Reilly, perfectly convinced now that he'd stumbled into a den of lunatics, gave Maeve's wrists a tug that brought her to her feet. He then pried her fingers from his waistband, thus preserving what was left of his dignity.

"I will," he said, resolutely steering Maeve away from him, "risk it."

Now clad only in a pair of soaked breeches and equally sodden boots, Reilly saw that his fears of being unmanned before the entire village had been ill-founded: no one — with the exception of Maeve and Nancy — was paying the slightest attention to him. The patrons of The Tortured Hare seemed to find the contents of their ale tankards more interesting than the half naked man in the corner, and a good deal more fascinating than the fully naked one stretched out upon the table in the center of the room.

All except for the tavern's proprietress, that is, who was calling to the ferryman, "Wake up. Wake up now, Stuben."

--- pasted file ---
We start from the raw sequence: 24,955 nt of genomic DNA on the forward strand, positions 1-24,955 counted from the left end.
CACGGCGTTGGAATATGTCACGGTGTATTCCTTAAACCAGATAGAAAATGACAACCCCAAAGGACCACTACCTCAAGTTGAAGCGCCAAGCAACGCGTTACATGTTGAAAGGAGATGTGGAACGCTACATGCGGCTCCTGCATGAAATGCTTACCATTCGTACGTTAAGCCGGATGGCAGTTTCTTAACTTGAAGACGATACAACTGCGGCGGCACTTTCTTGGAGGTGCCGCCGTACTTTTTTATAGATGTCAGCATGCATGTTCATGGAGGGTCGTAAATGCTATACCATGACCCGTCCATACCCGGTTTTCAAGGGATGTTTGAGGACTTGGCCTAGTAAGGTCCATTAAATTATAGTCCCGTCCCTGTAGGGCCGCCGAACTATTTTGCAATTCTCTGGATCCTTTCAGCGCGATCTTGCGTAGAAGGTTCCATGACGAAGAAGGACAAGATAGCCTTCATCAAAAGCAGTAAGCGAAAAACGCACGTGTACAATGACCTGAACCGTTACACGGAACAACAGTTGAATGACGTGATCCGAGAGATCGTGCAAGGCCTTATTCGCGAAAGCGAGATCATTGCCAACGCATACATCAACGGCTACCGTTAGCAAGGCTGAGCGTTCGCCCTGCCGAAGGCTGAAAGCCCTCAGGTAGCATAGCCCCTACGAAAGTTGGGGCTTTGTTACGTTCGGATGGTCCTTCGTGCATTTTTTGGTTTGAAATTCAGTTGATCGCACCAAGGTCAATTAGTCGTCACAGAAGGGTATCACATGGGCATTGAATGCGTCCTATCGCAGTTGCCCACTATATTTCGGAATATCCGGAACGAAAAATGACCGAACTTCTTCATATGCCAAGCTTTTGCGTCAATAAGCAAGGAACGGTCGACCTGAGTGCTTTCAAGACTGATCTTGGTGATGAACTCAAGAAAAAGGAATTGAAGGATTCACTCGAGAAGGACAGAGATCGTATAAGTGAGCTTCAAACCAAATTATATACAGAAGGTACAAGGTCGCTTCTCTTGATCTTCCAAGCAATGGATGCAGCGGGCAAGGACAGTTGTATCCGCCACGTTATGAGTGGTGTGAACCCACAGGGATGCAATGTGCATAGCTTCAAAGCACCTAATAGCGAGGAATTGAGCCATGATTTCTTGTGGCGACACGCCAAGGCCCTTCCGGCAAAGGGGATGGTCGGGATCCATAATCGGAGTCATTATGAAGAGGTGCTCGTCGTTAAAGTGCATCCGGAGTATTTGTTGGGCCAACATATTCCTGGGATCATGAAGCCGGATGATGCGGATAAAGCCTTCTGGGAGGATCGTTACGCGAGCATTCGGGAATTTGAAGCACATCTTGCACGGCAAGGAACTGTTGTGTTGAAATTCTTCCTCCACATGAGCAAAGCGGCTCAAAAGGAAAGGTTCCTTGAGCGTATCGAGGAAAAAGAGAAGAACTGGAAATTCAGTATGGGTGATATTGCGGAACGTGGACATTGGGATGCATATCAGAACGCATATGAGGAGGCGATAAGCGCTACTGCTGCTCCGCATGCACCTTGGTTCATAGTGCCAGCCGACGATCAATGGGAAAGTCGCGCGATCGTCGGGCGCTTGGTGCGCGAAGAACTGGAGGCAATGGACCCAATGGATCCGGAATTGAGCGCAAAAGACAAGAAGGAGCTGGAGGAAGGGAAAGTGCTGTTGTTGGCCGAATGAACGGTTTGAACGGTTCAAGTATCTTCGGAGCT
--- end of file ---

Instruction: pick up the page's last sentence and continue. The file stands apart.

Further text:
Reilly, oddly touched by the woman's tenacious refusal to admit the obvious, said gently, "Madam, it grieves me to inform you of this, but the truth of the matter is, Mr. Stuben is dead."

The woman froze, a hot cloth, which she'd been about to drop over the ferryman's nether regions, steaming in her hands. She eyed Reilly very astonishedly indeed. "Dead?" she echoed.

The word appeared to have a riveting effect on the tavern's patrons. Suddenly, all heads swiveled in Reilly's direction.

"Er...yes." Now that he'd managed, at last, to attract the attention of nearly every person in the room, Reilly became acutely aware of his near nakedness. The blanket that had been suggested earlier seemed a long time coming.

Nevertheless, he had a duty to perform, and perform it he would.

"Yes, madam," he went on. "Dead. He has no pulse, nor has he taken a breath since I pulled him from the water. I hate to tell you this, but I fear your efforts, though valiant, are rather useless at this point."

He noticed that the patrons of The Tortured Hare suddenly seemed a good deal more interested in the man on the plank now that it appeared he was not alive. In fact, some of them were straining their necks to get a better look at him. A dead ferryman, Reilly supposed, was eminently more worthy of attention than a live one.